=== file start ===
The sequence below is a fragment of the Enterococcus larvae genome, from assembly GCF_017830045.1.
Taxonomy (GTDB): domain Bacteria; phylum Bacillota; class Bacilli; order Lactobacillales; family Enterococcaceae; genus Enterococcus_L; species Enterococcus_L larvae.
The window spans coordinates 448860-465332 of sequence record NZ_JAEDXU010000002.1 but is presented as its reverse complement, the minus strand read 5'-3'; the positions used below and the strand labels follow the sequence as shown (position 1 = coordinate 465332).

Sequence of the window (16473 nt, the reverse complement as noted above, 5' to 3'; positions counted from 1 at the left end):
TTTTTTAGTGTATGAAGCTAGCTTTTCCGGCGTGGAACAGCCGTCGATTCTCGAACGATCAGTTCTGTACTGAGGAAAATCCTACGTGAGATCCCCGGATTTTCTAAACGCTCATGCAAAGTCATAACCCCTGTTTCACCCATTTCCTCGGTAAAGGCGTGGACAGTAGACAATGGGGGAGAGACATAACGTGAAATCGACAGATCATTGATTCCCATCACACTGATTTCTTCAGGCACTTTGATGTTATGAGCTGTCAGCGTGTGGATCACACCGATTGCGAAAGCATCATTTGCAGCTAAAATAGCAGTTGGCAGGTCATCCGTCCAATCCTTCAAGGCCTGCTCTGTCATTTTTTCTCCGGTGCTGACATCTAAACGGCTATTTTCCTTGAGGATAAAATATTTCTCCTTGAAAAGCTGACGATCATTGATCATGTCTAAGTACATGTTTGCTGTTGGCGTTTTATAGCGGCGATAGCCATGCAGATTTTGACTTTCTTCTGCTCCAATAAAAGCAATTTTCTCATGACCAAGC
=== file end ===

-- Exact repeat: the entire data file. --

The sequence below is a fragment of the Enterococcus larvae genome, from assembly GCF_017830045.1.
Taxonomy (GTDB): domain Bacteria; phylum Bacillota; class Bacilli; order Lactobacillales; family Enterococcaceae; genus Enterococcus_L; species Enterococcus_L larvae.
The window spans coordinates 448860-465332 of sequence record NZ_JAEDXU010000002.1 but is presented as its reverse complement, the minus strand read 5'-3'; the positions used below and the strand labels follow the sequence as shown (position 1 = coordinate 465332).

Sequence of the window (16473 nt, the reverse complement as noted above, 5' to 3'; positions counted from 1 at the left end):
TTTTTTAGTGTATGAAGCTAGCTTTTCCGGCGTGGAACAGCCGTCGATTCTCGAACGATCAGTTCTGTACTGAGGAAAATCCTACGTGAGATCCCCGGATTTTCTAAACGCTCATGCAAAGTCATAACCCCTGTTTCACCCATTTCCTCGGTAAAGGCGTGGACAGTAGACAATGGGGGAGAGACATAACGTGAAATCGACAGATCATTGATTCCCATCACACTGATTTCTTCAGGCACTTTGATGTTATGAGCTGTCAGCGTGTGGATCACACCGATTGCGAAAGCATCATTTGCAGCTAAAATAGCAGTTGGCAGGTCATCCGTCCAATCCTTCAAGGCCTGCTCTGTCATTTTTTCTCCGGTGCTGACATCTAAACGGCTATTTTCCTTGAGGATAAAATATTTCTCCTTGAAAAGCTGACGATCATTGATCATGTCTAAGTACATGTTTGCTGTTGGCGTTTTATAGCGGCGATAGCCATGCAGATTTTGACTTTCTTCTGCTCCAATAAAAGCAATTTTCTCATGACCAAGC